Lockdown has been tough for everyone – there’s no hiding it! A local schoolboy decided to spend his lockdown making an environmental difference to Harrison Park, while in the midst of completing his Bronze level Duke of Edinburgh Award. The Duke of Edinburgh’s Award is a young peoples awards programme founded in Windsor in 1956 by Prince Philip, Duke of Edinburgh, that has recently grown to be a prominent part of Outdoor Education in 144 countries and nations. A life-changing experience. A fun time with friends. An opportunity to discover new interests and talents. A tool to develop essential skills for life and work. A recognised mark of achievement; respected by both employers and Universities alike. DofE is a multitude of things to a multitude of people, but few candidates spend a National – in some aspects global – Lockdown fulfilling one of the requirements. Local Green Councillor Gavin Corbett agreed to be the assessor – writing reports and logging that the litter picking was going on, along with giving important safety advice – and has provided us with this article written by Alice Strang, the young boy’s mother.
“Who would have thought that the silver lining of lockdown would be litter picking? Yet that is what happened when my fourteen-year old son embarked on his Duke of Edinburgh Bronze Award this summer. This required him to undertake a volunteering activity for at least one hour a week for three months.”
“Limited to things he could do independently and close to home, we settled on litter picking in Harrison Parks East and West and along the canal towpath which runs beside them. Our local Green councillor, Gavin Corbett, immediately agreed to act as his assessor and explained some basic safety guidelines: wear gloves, use a litter picker and ask an adult to deal with anything sharp. A Merchiston Community Council litter picker was borrowed, gardening gloves were found and a roll of sturdy bin bags was bought. “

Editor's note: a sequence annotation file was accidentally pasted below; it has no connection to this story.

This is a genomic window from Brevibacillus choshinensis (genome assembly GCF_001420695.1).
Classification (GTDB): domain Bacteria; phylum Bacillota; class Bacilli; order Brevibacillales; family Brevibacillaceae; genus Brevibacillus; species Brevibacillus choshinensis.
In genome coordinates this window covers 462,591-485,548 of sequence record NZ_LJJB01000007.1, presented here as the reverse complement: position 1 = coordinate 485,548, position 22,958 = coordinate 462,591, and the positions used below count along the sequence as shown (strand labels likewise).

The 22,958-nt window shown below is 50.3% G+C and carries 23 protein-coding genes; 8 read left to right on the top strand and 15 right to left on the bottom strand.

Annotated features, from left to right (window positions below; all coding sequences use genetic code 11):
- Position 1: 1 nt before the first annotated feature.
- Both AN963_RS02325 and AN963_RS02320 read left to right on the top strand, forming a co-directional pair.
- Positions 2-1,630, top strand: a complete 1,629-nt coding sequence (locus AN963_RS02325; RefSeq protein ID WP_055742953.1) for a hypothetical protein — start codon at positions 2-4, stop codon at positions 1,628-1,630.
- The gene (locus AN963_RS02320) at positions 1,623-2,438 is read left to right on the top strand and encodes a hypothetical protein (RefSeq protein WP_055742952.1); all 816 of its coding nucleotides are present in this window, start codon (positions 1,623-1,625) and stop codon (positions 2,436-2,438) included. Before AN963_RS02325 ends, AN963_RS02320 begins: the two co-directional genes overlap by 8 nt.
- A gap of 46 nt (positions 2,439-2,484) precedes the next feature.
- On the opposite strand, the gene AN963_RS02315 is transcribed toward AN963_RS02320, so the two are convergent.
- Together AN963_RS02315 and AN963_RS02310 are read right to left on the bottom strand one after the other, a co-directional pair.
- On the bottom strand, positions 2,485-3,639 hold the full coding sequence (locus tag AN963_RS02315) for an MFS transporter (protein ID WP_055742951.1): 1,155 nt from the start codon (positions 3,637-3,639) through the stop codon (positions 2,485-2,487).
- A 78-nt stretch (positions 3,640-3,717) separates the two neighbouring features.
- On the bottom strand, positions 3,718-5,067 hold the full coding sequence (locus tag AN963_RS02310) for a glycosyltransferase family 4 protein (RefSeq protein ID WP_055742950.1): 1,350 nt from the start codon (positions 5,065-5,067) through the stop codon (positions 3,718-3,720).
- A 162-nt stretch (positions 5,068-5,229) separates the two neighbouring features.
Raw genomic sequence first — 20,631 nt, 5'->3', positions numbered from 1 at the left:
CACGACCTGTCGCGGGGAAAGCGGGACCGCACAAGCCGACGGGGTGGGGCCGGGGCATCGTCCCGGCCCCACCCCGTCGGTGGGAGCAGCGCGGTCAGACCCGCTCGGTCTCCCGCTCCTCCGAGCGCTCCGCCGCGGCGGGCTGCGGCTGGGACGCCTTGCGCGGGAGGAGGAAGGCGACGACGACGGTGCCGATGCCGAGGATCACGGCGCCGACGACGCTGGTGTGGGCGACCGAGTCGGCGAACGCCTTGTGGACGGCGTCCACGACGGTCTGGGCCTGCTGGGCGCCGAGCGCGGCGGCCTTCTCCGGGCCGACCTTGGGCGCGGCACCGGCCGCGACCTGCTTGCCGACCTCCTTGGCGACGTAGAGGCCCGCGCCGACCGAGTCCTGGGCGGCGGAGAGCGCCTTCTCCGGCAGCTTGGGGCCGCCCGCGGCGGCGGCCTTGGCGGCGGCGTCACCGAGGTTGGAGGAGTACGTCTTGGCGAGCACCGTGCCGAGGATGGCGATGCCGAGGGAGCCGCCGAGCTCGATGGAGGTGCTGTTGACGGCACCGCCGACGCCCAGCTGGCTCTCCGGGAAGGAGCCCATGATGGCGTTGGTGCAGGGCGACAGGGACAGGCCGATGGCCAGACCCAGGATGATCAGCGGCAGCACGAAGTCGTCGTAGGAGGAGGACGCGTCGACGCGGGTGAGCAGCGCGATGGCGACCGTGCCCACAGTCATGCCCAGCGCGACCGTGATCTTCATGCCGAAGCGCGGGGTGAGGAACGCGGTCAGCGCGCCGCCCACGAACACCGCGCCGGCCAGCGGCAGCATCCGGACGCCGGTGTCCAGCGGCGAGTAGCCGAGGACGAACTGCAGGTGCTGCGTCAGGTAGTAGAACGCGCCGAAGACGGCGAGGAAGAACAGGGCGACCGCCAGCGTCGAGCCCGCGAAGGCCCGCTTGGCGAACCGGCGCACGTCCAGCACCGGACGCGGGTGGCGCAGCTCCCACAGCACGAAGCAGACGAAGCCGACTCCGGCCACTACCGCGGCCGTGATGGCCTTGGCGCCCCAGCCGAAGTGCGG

“My son insisted that I accompany him, so that if he was seen by any of his friends they would think I had made him do it! Our Saturday ‘litter hour’ soon became a highlight of my week. We re-discovered the parks of his early childhood where we had played on a virtually daily basis, since ousted by other activities. Our eyes soon became attuned to spotting crisp packets in flowerbeds, fizzy drink cans beside benches and wet wipes in the most secluded corners. We appreciated our neighbourhood’s natural surroundings as never before, despite our task, enjoying the rustle of the leaves of the canalside trees, the lush green of the park grass and the apples and brambles which grew as Summer turned into Autumn.”
“We kept a log of the number of bin bags filled on each outing, which ranged from a half to two, plus outsize items like a tent, a volleyball net and a huge piece of plywood! Most sessions yielded a surprise, from a collection of traffic cones to a dozen empty Corona beer bottles, stashed under a hedge. We were often thanked by other park users, who despaired at those who made our efforts necessary. The multiple ways in which these vital green spaces are enjoyed by the community, especially during lockdown, became clear. Dog walkers, young children toddling about, personal trainers with clients and senior citizens enjoying the sunshine from the comfort of a bench – they all proved the parks and towpath to be much used, greatly appreciated and beneficial to many.”
“As the required three months came to an end we realised that litter picking had given us a tangible sense of achievement. We felt we had helped the environment and contributed towards making our area a nicer place for everyone. However, the best bit for me was one-on-one time with my teenager. This ‘side-by-side’ activity encouraged flowing conversation of a sort rarely enjoyed at home. As a result, litter picking was the silver lining to my lockdown.”
Finally – a note from the Editor, Councillor, Parent, and Litter Picker. Please take your litter home!